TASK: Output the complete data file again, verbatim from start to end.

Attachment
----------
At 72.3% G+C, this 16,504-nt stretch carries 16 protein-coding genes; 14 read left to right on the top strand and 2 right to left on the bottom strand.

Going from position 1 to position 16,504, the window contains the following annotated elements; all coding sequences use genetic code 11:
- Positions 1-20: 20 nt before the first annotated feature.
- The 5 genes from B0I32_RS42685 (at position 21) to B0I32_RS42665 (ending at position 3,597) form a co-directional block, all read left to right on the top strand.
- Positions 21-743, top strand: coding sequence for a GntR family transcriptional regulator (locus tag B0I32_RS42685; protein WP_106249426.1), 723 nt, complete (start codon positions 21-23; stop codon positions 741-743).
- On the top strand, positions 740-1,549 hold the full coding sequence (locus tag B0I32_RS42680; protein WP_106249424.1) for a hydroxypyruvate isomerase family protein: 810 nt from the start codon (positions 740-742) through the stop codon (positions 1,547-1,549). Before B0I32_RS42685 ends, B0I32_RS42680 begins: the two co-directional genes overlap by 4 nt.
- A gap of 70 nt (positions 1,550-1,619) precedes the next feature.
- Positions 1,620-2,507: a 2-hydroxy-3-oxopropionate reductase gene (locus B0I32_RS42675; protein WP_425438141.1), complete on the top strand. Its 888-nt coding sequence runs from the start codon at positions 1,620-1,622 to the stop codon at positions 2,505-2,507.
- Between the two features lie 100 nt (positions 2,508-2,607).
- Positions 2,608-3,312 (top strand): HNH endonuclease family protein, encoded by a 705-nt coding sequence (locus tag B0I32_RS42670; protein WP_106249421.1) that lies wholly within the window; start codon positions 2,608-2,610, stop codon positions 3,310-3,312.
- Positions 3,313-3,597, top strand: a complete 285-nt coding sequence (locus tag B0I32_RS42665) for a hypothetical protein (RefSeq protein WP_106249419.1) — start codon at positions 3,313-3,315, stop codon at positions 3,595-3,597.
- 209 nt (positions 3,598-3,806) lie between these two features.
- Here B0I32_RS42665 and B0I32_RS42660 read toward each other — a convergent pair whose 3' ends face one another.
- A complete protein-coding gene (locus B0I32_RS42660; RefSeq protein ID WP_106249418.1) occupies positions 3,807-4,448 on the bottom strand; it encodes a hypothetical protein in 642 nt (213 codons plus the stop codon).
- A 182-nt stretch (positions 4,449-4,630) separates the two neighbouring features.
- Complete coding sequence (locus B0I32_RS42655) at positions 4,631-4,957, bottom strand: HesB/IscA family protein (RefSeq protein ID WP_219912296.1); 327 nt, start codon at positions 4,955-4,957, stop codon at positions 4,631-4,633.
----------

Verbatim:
At 72.3% G+C, this 16,504-nt stretch carries 16 protein-coding genes; 14 read left to right on the top strand and 2 right to left on the bottom strand.

Going from position 1 to position 16,504, the window contains the following annotated elements; all coding sequences use genetic code 11:
- Positions 1-20: 20 nt before the first annotated feature.
- The 5 genes from B0I32_RS42685 (at position 21) to B0I32_RS42665 (ending at position 3,597) form a co-directional block, all read left to right on the top strand.
- Positions 21-743, top strand: coding sequence for a GntR family transcriptional regulator (locus tag B0I32_RS42685; protein WP_106249426.1), 723 nt, complete (start codon positions 21-23; stop codon positions 741-743).
- On the top strand, positions 740-1,549 hold the full coding sequence (locus tag B0I32_RS42680; protein WP_106249424.1) for a hydroxypyruvate isomerase family protein: 810 nt from the start codon (positions 740-742) through the stop codon (positions 1,547-1,549). Before B0I32_RS42685 ends, B0I32_RS42680 begins: the two co-directional genes overlap by 4 nt.
- A gap of 70 nt (positions 1,550-1,619) precedes the next feature.
- Positions 1,620-2,507: a 2-hydroxy-3-oxopropionate reductase gene (locus B0I32_RS42675; protein WP_425438141.1), complete on the top strand. Its 888-nt coding sequence runs from the start codon at positions 1,620-1,622 to the stop codon at positions 2,505-2,507.
- Between the two features lie 100 nt (positions 2,508-2,607).
- Positions 2,608-3,312 (top strand): HNH endonuclease family protein, encoded by a 705-nt coding sequence (locus tag B0I32_RS42670; protein WP_106249421.1) that lies wholly within the window; start codon positions 2,608-2,610, stop codon positions 3,310-3,312.
- Positions 3,313-3,597, top strand: a complete 285-nt coding sequence (locus tag B0I32_RS42665) for a hypothetical protein (RefSeq protein WP_106249419.1) — start codon at positions 3,313-3,315, stop codon at positions 3,595-3,597.
- 209 nt (positions 3,598-3,806) lie between these two features.
- Here B0I32_RS42665 and B0I32_RS42660 read toward each other — a convergent pair whose 3' ends face one another.
- A complete protein-coding gene (locus B0I32_RS42660; RefSeq protein ID WP_106249418.1) occupies positions 3,807-4,448 on the bottom strand; it encodes a hypothetical protein in 642 nt (213 codons plus the stop codon).
- A 182-nt stretch (positions 4,449-4,630) separates the two neighbouring features.
- Complete coding sequence (locus B0I32_RS42655) at positions 4,631-4,957, bottom strand: HesB/IscA family protein (RefSeq protein ID WP_219912296.1); 327 nt, start codon at positions 4,955-4,957, stop codon at positions 4,631-4,633.